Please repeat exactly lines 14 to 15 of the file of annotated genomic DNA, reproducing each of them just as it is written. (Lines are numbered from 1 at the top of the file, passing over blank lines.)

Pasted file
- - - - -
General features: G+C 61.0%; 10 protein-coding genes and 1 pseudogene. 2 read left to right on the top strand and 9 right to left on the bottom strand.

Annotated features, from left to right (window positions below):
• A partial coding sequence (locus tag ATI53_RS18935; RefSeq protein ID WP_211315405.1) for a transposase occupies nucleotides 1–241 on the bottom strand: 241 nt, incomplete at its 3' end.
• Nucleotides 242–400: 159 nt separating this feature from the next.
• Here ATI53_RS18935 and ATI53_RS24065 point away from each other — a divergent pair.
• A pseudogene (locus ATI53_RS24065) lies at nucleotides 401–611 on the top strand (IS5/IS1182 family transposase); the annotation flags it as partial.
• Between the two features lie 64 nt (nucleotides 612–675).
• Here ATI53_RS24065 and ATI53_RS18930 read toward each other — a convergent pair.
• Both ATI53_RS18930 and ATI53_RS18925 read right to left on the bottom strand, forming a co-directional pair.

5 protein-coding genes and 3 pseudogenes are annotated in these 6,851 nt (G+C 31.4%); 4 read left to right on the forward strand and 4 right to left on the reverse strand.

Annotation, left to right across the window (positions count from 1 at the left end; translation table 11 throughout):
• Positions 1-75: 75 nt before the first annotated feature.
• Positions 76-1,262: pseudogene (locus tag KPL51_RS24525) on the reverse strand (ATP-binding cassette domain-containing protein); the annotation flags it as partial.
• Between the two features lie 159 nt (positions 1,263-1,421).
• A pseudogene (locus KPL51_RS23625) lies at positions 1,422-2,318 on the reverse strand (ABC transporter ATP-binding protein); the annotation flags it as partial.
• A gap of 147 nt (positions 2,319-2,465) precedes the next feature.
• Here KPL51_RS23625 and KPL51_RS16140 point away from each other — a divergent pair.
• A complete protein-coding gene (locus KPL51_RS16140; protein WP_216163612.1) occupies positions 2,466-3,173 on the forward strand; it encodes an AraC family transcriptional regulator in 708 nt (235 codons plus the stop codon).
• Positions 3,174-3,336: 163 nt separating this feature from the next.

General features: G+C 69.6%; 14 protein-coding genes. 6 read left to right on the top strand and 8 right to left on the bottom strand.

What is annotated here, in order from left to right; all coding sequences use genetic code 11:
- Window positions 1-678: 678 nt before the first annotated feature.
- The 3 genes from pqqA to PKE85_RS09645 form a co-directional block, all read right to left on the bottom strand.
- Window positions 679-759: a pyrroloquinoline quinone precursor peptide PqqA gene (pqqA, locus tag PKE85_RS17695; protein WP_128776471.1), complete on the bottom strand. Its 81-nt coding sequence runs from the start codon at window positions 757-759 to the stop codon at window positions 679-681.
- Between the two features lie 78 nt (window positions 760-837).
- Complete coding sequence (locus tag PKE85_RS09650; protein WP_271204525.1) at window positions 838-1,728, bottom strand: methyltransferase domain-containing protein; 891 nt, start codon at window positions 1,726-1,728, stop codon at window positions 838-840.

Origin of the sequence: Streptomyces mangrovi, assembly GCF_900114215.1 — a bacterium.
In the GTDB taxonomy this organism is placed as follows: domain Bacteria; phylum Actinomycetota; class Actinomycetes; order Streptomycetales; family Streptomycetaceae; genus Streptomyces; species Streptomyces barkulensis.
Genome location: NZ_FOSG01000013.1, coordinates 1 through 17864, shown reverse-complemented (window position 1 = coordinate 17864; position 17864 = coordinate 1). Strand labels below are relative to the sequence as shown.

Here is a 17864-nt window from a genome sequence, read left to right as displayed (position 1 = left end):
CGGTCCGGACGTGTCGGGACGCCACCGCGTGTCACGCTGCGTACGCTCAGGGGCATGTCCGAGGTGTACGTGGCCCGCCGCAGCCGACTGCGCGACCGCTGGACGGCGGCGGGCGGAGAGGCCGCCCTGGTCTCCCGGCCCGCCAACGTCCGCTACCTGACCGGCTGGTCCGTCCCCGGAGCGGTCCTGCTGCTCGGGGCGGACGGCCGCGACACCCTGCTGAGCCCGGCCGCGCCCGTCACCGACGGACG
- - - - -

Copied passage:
• Between the two features lie 159 nt (positions 1,263-1,421).
• A pseudogene (locus KPL51_RS23625) lies at positions 1,422-2,318 on the reverse strand (ABC transporter ATP-binding protein); the annotation flags it as partial.